SAN FRANCISCO, CA—The addition of ivabradine resulted in a shorter titration period for carvedilol, a higher final carvedilol dose, a greater reduction in heart rate, and better exercise capacity in patients with chronic heart failure (CHF), according to results of study presented at ACC.13, the American College of Cardiology’s 62nd Annual Scientific Session.

The European Society of Cardiology guidelines recommend ivabradine, a specific If current inhibitor, for patients with CHF and an elevated heart rate who are on evidence-based or maximum tolerated doses of beta-blocker and renin-angiotensin-aldosterone system (RAAS) antagonists, stated A. E. Bagriy, MD, of the Donetsk National Medical University of Maxim Gorky, Donetsk, Ukraine, and colleagues.

However, many patients tolerate beta-blockers poorly and few reach target dose,” he added.

The up titration of carvedilol alone (n=21) or with ivabradine (n=21) was compared in 41 patients (27 men), in sinus rhythm who had a previous myocardial infarction, CHF (NYHA Class II-III), and a heart rate ≥70bpm. Participants had not taken a beta-blocker for ≥2 months and were ivabradine-naïve.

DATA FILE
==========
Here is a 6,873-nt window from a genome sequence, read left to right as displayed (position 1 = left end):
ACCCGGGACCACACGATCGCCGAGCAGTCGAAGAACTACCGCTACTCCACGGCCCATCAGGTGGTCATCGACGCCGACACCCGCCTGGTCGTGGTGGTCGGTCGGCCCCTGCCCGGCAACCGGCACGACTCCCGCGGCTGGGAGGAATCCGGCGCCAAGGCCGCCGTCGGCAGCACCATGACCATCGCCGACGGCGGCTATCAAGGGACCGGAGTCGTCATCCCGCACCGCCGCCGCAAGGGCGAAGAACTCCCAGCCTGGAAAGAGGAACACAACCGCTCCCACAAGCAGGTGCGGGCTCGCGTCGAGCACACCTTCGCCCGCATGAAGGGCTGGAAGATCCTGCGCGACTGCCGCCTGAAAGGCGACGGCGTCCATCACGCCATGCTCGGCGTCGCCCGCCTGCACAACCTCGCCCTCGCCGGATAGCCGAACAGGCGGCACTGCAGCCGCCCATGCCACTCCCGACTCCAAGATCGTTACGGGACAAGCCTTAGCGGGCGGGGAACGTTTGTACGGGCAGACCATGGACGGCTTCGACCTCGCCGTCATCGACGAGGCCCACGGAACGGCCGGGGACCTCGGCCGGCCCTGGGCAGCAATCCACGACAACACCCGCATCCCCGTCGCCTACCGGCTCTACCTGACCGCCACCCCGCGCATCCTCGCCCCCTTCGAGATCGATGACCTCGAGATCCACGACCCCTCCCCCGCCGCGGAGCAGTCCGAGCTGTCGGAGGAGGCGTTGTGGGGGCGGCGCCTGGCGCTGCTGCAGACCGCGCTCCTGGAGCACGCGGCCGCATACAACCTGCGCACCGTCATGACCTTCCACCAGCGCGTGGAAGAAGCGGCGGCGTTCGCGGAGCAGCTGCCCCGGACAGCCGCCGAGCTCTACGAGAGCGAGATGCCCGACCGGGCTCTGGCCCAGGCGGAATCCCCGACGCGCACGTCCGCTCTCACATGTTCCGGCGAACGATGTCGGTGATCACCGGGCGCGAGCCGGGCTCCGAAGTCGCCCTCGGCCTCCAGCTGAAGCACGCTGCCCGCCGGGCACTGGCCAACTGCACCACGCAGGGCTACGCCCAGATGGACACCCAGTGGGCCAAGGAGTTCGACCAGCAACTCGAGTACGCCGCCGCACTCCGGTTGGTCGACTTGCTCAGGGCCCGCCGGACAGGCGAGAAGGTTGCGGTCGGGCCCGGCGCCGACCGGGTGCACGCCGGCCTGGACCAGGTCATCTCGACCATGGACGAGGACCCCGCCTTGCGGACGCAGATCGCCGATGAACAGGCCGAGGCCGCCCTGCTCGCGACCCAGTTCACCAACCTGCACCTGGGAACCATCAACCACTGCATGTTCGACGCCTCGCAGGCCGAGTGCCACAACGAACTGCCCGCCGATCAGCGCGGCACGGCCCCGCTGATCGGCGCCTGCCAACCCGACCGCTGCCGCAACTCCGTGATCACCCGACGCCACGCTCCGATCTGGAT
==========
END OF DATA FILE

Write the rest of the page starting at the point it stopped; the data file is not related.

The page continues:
Patients were divided into two groups, 21 patients in the carvedilol arm, and 20 patients in the carvedilol + ivabradine arm. Dr. Bagriy initiated carvedilol 3.125mg twice daily in addition to standard therapy, which was doubled every two weeks up to 25mg twice daily or maximum tolerated dose. Ivabradine 5mg twice daily was prescribed 1-2 days after carvedilol was initiated, and titrated to 7.5mg twice daily one month later if the heart rate was ≥70bpm. The final visit occurred at 3 months.

The addition of carvedilol to ivabradine resulted in more than twice the number of patients attaining ≥50% of the carvedilol target dose: 8 patients (38%) in the carvedilol alone arm vs. 16 (80%) in the combination arm (P<0.05). Duration of carvedilol up titration was 2.7 ± 0.7 months vs. 1.9 ± 0.5 months, and the final dose of carvedilol was 29.6 ± 6.2mg/day vs. 37.4 ± 8.4mg/day, respectively (both P<0.05). The reduction in heart rate was 7.2 ± 2.4bpm in the carvedilol alone arm vs. 12.9 ± 3.5bpm in the combination arm (P<0.05) and change in distance in the 6-minute walking test, 32.4 ± 11.7 vs. 68.3±12.7 meters (P<0.05).

“The most common reasons for not reaching beta-blocker target dose were hypotension, dizziness, and worsening CHF,” they concluded.